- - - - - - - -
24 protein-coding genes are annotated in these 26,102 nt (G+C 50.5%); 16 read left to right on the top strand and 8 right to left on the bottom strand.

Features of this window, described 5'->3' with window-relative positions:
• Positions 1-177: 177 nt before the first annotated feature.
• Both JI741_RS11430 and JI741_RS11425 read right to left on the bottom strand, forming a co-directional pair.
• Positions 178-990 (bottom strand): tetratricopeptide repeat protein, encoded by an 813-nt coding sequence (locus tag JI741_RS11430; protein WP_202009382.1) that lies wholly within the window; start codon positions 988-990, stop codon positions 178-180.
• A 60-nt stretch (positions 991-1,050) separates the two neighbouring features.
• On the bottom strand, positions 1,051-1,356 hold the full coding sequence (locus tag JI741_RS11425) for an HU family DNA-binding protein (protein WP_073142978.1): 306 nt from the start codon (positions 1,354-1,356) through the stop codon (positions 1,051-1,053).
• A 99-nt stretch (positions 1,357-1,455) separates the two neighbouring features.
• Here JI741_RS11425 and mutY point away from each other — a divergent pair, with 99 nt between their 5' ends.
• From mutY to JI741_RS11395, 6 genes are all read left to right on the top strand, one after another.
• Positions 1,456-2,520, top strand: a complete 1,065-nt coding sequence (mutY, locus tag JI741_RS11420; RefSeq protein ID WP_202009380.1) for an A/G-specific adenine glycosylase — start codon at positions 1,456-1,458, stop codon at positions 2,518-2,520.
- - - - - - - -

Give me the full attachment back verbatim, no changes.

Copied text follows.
24 protein-coding genes are annotated in these 26,102 nt (G+C 50.5%); 16 read left to right on the top strand and 8 right to left on the bottom strand.

Features of this window, described 5'->3' with window-relative positions:
• Positions 1-177: 177 nt before the first annotated feature.
• Both JI741_RS11430 and JI741_RS11425 read right to left on the bottom strand, forming a co-directional pair.
• Positions 178-990 (bottom strand): tetratricopeptide repeat protein, encoded by an 813-nt coding sequence (locus tag JI741_RS11430; protein WP_202009382.1) that lies wholly within the window; start codon positions 988-990, stop codon positions 178-180.
• A 60-nt stretch (positions 991-1,050) separates the two neighbouring features.
• On the bottom strand, positions 1,051-1,356 hold the full coding sequence (locus tag JI741_RS11425) for an HU family DNA-binding protein (protein WP_073142978.1): 306 nt from the start codon (positions 1,354-1,356) through the stop codon (positions 1,051-1,053).
• A 99-nt stretch (positions 1,357-1,455) separates the two neighbouring features.
• Here JI741_RS11425 and mutY point away from each other — a divergent pair, with 99 nt between their 5' ends.
• From mutY to JI741_RS11395, 6 genes are all read left to right on the top strand, one after another.
• Positions 1,456-2,520, top strand: a complete 1,065-nt coding sequence (mutY, locus tag JI741_RS11420; RefSeq protein ID WP_202009380.1) for an A/G-specific adenine glycosylase — start codon at positions 1,456-1,458, stop codon at positions 2,518-2,520.